Alone in a crowd

After writing consistently here for the last six months, I haven’t even bothered to log on in the past two weeks. For the past 13 days, I have been in Las Vegas covering the World Series of Poker. It’s something that I wanted–nay, fought–to do. It’s something I’ve enjoyed in the past and wanted to do again. While I am still glad I’m here, I’ve been beset with something that is a little foreign to me.

I have always loved crowds. If I can bury myself in a 5000-person-strong microcosm of the world, I am usually quite happy. It’s inspirational. It’s educational. It’s even sometimes fun. This time though, I have found myself more lonely than I have been in recent memory. A lot of it has to do with the fact that I miss my wife and kid more than I ever have. After his first trip to Chuck-E-Cheese, my boy has taken to answering the phone when I call, “Hello, Cheese!” It breaks my heart every time.

If you’ve never been a road person and had to leave people behind, it might be a little difficult to grasp. See, I’m surrounded by people every waking hour. What’s more, those waking hours far outnumber the moments I am asleep. Sleep is no more than a four-hour coma, in which I am unconcious, but settled with such fitful dreams that I feel like the ghost of Stanley Kubrick has gotten hold of my noodle and is producing his posthumous Oscar winner. I mean, in what other mindset would I dream extensively about my wife having an affair with my gay friend? In what other mindset would I have a dream that my dog is lost and I have to find her before I wake up? I’m the type of guy that has a collection of 20 dreams he has over and over. Now, the dreams are all new and none of them are good.

After a while, a sort of bunker mentality sets in. I try to feel real in any way I can. Nothing works. Drinking just makes me feel worse. Sleeping makes me feel guilty. Eating feels like a waste of time. I just don’t feel real. The only time I smile with any legitimacy is when I hear “Hello, Cheese!” on the other end of the line.

An odd by-product of this mentality is an overwhelming sense of affection for people and gestures that I normally would take in stride. Small gestures like a compliment or having a drink bought for me turn me into a babbling “thank you” idiot. Large gestures, one of which I received today, almost move me to tears.

Take none of the above as whining. There are scores of people here working just as hard as I am. There are people who hide their fatigue better than I do. I’d estimate I’ve lost ten pounds in the past two weeks. I have ever-present bags under my bloodshot eyes.

Overall, though, I am lonely. I have had maybe three real conversations in the past 13 days. A few minutes ago, I was standing outside with some fellow journos having a dinner break drink. The hostess brought us our drinks and accidentally brushed my arm as she poured. It was accidental human touch, but it felt good.

I announced to the people nearby that I’d just found “Reason #87 I need to get home to my wife–Clumsy cocktail hostesses are making me feel loopy.” A co-worker said, “Reason #88 will be when that guy over there makes you feel the same way.”

That made me laugh, which felt nice. But right now, I want to do more than laugh. I want go home and have my kid call me “Cheese.” I want to go home and fall asleep with my wife. I want to eat a meal sitting down. I want to stop feeling like I’m going to cry when someone does something nice for me.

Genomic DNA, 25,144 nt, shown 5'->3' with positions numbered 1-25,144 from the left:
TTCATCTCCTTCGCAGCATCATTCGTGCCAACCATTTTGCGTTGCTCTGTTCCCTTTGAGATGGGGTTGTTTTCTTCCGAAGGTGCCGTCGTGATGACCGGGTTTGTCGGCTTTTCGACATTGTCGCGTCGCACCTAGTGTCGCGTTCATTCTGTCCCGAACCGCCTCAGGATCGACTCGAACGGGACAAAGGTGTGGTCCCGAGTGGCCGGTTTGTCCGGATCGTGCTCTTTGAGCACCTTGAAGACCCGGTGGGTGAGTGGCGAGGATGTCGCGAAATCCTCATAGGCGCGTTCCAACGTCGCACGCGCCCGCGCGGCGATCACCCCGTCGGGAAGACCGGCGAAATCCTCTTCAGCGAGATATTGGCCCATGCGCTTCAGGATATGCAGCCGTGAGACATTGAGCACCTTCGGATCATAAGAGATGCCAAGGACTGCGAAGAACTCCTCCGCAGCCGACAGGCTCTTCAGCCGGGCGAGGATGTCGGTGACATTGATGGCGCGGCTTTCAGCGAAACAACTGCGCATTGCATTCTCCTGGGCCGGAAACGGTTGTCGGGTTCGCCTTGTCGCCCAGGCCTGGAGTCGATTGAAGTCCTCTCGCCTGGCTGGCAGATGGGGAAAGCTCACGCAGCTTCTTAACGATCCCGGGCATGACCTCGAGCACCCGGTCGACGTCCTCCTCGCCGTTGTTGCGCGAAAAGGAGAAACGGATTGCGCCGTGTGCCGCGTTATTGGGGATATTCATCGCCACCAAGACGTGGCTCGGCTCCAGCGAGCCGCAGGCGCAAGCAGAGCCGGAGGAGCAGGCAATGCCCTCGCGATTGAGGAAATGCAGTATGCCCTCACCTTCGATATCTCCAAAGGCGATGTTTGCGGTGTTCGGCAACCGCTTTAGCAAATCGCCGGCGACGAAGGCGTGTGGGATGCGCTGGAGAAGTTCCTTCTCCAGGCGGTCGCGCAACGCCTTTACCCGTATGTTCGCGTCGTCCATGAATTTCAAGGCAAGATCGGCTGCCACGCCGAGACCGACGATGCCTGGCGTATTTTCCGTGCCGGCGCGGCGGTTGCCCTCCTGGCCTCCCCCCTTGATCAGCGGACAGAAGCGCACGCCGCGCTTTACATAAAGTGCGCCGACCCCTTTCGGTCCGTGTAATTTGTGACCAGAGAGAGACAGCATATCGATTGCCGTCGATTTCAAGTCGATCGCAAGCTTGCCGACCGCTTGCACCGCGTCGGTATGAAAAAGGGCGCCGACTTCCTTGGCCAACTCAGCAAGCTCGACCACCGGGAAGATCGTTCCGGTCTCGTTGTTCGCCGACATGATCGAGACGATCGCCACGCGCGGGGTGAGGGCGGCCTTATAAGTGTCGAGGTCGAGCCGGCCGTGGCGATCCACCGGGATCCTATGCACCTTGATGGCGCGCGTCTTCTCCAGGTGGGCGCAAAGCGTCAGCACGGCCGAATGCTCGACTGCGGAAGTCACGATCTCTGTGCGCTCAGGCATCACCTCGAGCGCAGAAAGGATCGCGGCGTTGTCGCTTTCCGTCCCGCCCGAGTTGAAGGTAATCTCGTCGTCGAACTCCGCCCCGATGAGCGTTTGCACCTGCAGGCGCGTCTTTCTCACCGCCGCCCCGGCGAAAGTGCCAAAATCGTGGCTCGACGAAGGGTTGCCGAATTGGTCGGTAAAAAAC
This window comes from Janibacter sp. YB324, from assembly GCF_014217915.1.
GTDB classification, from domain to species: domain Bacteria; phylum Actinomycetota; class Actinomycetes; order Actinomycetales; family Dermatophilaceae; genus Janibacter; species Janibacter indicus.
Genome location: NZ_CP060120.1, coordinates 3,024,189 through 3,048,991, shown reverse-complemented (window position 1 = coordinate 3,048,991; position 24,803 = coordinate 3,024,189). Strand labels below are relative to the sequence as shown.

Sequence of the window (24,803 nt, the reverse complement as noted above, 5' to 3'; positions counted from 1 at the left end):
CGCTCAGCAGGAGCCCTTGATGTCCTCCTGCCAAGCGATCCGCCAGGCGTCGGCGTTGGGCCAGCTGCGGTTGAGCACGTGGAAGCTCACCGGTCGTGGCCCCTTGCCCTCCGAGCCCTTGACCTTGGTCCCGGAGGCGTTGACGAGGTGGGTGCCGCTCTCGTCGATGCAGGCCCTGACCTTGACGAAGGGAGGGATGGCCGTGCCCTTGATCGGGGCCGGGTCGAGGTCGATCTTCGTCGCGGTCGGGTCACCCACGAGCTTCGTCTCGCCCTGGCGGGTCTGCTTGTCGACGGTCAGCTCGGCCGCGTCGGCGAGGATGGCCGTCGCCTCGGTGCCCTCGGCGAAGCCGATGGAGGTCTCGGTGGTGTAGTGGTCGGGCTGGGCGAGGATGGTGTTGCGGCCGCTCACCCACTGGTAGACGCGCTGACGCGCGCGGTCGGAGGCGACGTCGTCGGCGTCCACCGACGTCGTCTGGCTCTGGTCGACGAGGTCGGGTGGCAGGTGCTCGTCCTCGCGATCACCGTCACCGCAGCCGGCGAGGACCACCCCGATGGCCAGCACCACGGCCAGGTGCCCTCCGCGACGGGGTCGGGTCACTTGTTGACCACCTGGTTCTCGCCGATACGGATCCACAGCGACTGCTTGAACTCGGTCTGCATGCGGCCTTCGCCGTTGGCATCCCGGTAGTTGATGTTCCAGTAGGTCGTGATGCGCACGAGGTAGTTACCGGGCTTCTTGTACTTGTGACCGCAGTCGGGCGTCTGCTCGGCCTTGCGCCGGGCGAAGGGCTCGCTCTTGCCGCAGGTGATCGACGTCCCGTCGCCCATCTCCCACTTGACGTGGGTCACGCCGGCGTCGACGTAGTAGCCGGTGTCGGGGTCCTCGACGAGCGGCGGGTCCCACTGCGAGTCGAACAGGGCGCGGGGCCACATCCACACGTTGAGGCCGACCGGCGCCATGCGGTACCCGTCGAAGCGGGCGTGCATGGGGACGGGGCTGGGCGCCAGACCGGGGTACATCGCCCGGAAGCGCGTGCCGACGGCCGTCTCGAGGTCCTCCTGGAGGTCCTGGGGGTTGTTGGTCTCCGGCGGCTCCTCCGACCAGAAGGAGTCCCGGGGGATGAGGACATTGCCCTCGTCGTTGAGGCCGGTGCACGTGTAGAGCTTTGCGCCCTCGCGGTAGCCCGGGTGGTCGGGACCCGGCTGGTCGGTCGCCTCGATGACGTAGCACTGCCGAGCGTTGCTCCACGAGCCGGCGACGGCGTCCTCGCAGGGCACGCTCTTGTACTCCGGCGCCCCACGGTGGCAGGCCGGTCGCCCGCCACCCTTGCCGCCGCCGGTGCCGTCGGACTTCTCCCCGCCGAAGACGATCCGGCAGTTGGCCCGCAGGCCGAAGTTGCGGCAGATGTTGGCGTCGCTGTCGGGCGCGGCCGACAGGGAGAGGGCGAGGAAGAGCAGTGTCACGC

I write all of this not as a plea for sympathy. Trust me, I know I’ve got it pretty damned good. I only write this to remind myself later how it feels. When it’s all over, I know it will feel like a dream. Right now, though, it all feels very real…in a very manufactured way.

Hope everyone out there is doing well. I miss everybody. Even you.

Brad Willis

Brad Willis is a writer based in Greenville, South Carolina. Willis spent a decade as an award-winning broadcast journalist. He has worked as a freelance writer, columnist, and professional blogger since 2005. He has also served as a commentator and guest on a wide variety of television, radio, and internet shows.

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12 Responses

  1. Anonymous Su says:

    You are missed too, Brad. Hang in there. That little boy of yours will be calling you cheese before you know it.

  2. Anonymous Uncle Ted says:

    If I do have an affair with your wife…does that make me *not* gay?

    Just askin’.

    We miss you too buddy.

  3. I miss you too, Otis.

  4. I hear a trip with Pauly and Grubby can solve that need for accidental human touch.

    Stay strong Otis, the write-ups have been great

  5. Come see us when you’re at home. Cheese, that’s very sweet.

  6. I AM NOT GAY DAMMIT!

    Take that back!

  7. If I were still there, rest assured there would be lots of hugs and kisses with your name on them. It was great seeing you, if only briefly – hang in there.

  8. Dammit!

    April wrote exactly what I was going to write. Not fair, April, not fair.

  9. Therapy arriving August 2nd.

  10. Anonymous Big Tom D says:

    Wow – I was just out to Vegas about two months ago and I felt this way on DAY three.. It’s a good thing.

    It’s also a good thing for you to have a good time BETWEEN the feelings..

    Did you try laying in a pool – getting some sun and just plain leaving the POKER scene for a few hours a day.. It will be there when you return and your fellow bloggers can fill u in on any missed events… or maybe ring you up if something big happens..

  11. Suck it up, bitch.

    No, wait, I meant to say, “we still love you.”

    Yeah, that’s better. Let’s go with the second one. Call if you need something.

  12. Hang in there. You are doing an excellent job and we all thank you for it.

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